What is Socially Responsible Investment or SRI?
SAVINGS AND INVESTMENT I July 30, 2020
Socially responsible investment or (SRI) is an investment philosophy which, as well as taking the profitability and the risk of an investment into account, assesses environmental, social and corporate governance factors (also known as ESG). In other words, it not only analyses the economic performance of an investment but also seeks to ensure that the money used serves to have a positive impact on society, while maintaining a respectful balance with the environment.
Both in Spain and in the rest of the world, sustainable and responsible investment is articulated primarily through collective investment instruments (investment and pension funds), but this philosophy can be applied to all types of financial products.
Socially responsible investment funds are those that combine financial and non-financial analysis factors in their management, known as environmental, social and corporate governance (ESG) criteria.
Like any other type of fund, one that follows the SRI philosophy can be made up of different types of financial assets or a combination of them (currencies, bonds issued by public and private entities, shares, etc.) and offers the same characteristics in terms of liquidity, security, transparency, taxation and professional management.
When choosing an SRI fund, it must be taken into account that they are not all the same. Management companies can use a strategy with an environmental, social or corporate governance focus or combine several of them to define the composition of the portfolio.
The most common strategies for SRI fund management are:
Some governments, such as France, have developed official seals that certify that a fund invests in compliance with ESG criteria.
These seals or labels allow investors to quickly identify that the funds meet environmental, social and governance criteria when managing the investment; however, if a fund does not have an SRI seal it does not necessarily mean that it does not apply any of the above strategies.
In Spain, for example, there is still no official certification that identifies SRI funds, so the safest way for investors to identify them is to refer to the prospectus or the DFI. This document, reviewed by the National Securities Market Commission (CNMV), contains the investment policy and details of the composition of the portfolio of a fund.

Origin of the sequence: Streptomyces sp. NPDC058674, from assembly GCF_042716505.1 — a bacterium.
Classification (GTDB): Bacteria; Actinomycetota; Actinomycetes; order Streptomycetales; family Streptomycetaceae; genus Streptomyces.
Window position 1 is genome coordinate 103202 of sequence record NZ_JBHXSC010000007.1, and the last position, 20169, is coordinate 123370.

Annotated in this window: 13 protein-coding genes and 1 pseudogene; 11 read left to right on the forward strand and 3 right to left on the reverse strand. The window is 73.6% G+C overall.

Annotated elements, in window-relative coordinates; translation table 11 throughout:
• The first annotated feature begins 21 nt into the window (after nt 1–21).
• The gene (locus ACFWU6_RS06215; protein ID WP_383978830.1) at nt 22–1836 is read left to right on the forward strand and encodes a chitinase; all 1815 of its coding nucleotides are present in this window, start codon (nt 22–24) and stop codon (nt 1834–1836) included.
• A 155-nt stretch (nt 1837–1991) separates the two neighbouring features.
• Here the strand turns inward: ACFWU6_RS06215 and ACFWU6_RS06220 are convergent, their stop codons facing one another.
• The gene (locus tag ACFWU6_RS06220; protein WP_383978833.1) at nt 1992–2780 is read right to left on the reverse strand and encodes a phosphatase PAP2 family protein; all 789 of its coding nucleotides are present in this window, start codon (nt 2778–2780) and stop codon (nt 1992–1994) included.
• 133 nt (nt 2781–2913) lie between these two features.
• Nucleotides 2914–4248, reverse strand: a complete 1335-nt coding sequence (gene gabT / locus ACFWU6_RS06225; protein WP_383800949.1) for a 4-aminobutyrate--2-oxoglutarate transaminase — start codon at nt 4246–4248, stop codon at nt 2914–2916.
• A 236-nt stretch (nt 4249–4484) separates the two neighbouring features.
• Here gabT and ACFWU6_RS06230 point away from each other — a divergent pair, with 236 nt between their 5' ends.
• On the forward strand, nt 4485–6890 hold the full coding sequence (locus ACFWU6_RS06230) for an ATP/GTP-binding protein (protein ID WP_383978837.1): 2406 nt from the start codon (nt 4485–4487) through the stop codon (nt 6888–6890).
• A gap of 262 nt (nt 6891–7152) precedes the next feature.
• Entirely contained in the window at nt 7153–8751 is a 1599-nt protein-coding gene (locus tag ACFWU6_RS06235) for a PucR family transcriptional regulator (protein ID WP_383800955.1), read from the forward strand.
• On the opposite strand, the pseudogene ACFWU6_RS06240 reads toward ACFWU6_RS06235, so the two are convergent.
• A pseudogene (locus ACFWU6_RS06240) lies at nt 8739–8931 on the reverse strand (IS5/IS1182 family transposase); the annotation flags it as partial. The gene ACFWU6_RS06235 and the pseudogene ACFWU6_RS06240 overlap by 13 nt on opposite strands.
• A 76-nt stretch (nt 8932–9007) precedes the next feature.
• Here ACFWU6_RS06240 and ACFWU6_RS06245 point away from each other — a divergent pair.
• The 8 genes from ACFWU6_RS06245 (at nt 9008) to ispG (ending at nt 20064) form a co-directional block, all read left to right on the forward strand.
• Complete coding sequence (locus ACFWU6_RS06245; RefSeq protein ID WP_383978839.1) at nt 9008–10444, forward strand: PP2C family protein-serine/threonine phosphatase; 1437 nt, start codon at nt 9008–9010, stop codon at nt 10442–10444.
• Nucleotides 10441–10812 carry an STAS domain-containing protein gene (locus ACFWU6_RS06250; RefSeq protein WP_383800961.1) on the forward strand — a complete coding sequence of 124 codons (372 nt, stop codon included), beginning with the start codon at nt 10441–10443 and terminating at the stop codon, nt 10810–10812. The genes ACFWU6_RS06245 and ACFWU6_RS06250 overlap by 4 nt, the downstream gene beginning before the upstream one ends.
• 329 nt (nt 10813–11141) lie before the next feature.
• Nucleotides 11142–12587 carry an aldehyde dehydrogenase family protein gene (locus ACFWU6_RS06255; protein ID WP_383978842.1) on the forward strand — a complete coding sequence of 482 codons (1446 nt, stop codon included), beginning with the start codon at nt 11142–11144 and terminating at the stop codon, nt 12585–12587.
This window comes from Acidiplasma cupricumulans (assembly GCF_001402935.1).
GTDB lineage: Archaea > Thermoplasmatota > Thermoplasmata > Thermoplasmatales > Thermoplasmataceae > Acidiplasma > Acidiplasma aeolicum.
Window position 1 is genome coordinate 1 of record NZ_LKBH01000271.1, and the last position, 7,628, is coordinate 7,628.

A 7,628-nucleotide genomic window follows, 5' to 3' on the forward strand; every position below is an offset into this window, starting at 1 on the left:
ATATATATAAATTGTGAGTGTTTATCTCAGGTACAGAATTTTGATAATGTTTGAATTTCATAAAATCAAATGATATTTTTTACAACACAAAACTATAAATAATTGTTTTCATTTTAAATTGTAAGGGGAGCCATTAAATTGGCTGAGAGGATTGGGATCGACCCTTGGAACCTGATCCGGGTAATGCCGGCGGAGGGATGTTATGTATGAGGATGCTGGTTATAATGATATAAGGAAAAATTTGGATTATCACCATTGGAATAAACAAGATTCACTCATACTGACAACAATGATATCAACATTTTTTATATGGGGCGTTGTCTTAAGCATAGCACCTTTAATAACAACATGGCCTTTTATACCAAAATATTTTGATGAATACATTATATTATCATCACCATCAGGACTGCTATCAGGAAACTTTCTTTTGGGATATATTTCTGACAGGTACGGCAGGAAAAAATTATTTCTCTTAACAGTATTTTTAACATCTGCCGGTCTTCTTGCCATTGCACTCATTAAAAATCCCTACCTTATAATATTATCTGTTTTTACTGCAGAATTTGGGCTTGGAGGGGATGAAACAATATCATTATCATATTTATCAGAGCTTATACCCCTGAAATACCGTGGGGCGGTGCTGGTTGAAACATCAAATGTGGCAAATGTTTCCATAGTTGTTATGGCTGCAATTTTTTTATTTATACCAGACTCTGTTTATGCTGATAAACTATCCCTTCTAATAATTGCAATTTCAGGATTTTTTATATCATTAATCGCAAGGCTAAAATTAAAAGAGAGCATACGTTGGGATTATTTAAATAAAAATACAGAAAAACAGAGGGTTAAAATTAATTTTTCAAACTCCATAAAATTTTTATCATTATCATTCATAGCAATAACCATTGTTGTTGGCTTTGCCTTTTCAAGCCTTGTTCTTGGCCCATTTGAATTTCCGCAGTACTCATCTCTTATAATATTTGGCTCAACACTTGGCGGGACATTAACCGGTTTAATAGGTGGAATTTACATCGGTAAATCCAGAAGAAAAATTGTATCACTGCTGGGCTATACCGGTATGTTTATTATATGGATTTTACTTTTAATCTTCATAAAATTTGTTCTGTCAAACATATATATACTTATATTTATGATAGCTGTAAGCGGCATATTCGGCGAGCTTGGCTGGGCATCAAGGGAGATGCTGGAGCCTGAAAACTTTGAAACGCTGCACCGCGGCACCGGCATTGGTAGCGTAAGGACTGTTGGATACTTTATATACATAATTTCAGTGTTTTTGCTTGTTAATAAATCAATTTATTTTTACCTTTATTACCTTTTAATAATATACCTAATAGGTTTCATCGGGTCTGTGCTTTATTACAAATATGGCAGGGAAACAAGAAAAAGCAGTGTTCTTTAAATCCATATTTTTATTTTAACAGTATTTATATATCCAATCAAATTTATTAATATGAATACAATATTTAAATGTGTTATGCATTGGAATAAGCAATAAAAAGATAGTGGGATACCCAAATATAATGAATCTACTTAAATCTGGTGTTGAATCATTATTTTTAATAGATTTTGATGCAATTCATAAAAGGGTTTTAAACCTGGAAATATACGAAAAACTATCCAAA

When you read the prospectus, you will see, for example, that some funds exclude from their portfolio companies that manufacture landmines or cluster bombs, while they choose to include others that promote ESG better practices.
The demand for SRI investments has traditionally been from institutions, large pension funds, universities, insurance companies and public bodies. However, there are increasingly more individual investors who are looking for assets that meet ESG criteria as a way of channelling their savings and showing their commitment to and awareness of the environmental and social impact of companies.
Furthermore, according to the Spanish Forum for Responsible Sustainable Investment (Spainsif), this type of investment is just as profitable as traditional ones in terms of risk and return, with the added bonus that it also aims at social benefit.
By integrating environmental, social and corporate governance criteria into the investment analysis, the asset portfolio is made more efficient in terms of risk-return, as investment is avoided in companies that may be involved in, for example, corruption, environmental or human rights scandals.
The stability of a company and its social and environmental commitment benefits both its shareholders and its workers, as well as the entire supply chain with which it is related. And this, in the long term, is advantageous for the profitability of the investors.
If you are interested in these types of investment products, here you can discover the range of sustainable funds available with Banco Santander.
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